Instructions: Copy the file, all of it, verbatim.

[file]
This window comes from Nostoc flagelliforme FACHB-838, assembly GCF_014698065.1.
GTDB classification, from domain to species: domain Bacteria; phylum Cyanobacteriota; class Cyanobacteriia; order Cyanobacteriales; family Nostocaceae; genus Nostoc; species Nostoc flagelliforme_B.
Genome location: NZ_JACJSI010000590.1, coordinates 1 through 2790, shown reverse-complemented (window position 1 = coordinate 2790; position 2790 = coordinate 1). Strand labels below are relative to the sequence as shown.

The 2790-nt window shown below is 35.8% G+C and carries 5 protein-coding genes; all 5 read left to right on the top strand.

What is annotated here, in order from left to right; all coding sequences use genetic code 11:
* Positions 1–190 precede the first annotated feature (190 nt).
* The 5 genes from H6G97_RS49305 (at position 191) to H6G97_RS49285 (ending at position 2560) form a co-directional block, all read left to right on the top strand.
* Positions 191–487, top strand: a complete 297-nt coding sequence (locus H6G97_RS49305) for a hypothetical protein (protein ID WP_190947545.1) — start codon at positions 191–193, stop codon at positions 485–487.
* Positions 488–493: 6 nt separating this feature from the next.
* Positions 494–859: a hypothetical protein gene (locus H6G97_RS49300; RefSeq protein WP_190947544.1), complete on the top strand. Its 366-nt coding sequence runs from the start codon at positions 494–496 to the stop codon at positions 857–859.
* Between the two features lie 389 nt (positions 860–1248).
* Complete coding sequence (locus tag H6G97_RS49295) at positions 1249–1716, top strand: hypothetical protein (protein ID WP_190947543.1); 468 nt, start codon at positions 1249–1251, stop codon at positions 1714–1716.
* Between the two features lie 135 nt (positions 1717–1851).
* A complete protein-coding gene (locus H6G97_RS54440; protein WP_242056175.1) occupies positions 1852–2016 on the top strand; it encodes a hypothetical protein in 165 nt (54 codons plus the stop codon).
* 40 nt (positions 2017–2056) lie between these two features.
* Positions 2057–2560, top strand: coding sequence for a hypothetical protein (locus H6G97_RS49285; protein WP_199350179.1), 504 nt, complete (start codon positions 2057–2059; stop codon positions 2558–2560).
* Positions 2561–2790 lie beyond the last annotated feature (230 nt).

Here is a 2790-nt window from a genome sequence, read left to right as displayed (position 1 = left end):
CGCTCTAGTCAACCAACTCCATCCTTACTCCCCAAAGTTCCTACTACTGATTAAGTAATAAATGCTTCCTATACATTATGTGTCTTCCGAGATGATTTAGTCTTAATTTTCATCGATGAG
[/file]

This window comes from Nostoc flagelliforme FACHB-838, assembly GCF_014698065.1.
GTDB classification, from domain to species: domain Bacteria; phylum Cyanobacteriota; class Cyanobacteriia; order Cyanobacteriales; family Nostocaceae; genus Nostoc; species Nostoc flagelliforme_B.
Genome location: NZ_JACJSI010000590.1, coordinates 1 through 2790, shown reverse-complemented (window position 1 = coordinate 2790; position 2790 = coordinate 1). Strand labels below are relative to the sequence as shown.

The 2790-nt window shown below is 35.8% G+C and carries 5 protein-coding genes; all 5 read left to right on the top strand.

What is annotated here, in order from left to right; all coding sequences use genetic code 11:
* Positions 1–190 precede the first annotated feature (190 nt).
* The 5 genes from H6G97_RS49305 (at position 191) to H6G97_RS49285 (ending at position 2560) form a co-directional block, all read left to right on the top strand.
* Positions 191–487, top strand: a complete 297-nt coding sequence (locus H6G97_RS49305) for a hypothetical protein (protein ID WP_190947545.1) — start codon at positions 191–193, stop codon at positions 485–487.
* Positions 488–493: 6 nt separating this feature from the next.
* Positions 494–859: a hypothetical protein gene (locus H6G97_RS49300; RefSeq protein WP_190947544.1), complete on the top strand. Its 366-nt coding sequence runs from the start codon at positions 494–496 to the stop codon at positions 857–859.
* Between the two features lie 389 nt (positions 860–1248).
* Complete coding sequence (locus tag H6G97_RS49295) at positions 1249–1716, top strand: hypothetical protein (protein ID WP_190947543.1); 468 nt, start codon at positions 1249–1251, stop codon at positions 1714–1716.
* Between the two features lie 135 nt (positions 1717–1851).
* A complete protein-coding gene (locus H6G97_RS54440; protein WP_242056175.1) occupies positions 1852–2016 on the top strand; it encodes a hypothetical protein in 165 nt (54 codons plus the stop codon).
* 40 nt (positions 2017–2056) lie between these two features.
* Positions 2057–2560, top strand: coding sequence for a hypothetical protein (locus H6G97_RS49285; protein WP_199350179.1), 504 nt, complete (start codon positions 2057–2059; stop codon positions 2558–2560).
* Positions 2561–2790 lie beyond the last annotated feature (230 nt).

Here is a 2790-nt window from a genome sequence, read left to right as displayed (position 1 = left end):
CGCTCTAGTCAACCAACTCCATCCTTACTCCCCAAAGTTCCTACTACTGATTAAGTAATAAATGCTTCCTATACATTATGTGTCTTCCGAGATGATTTAGTCTTAATTTTCATCGATGAG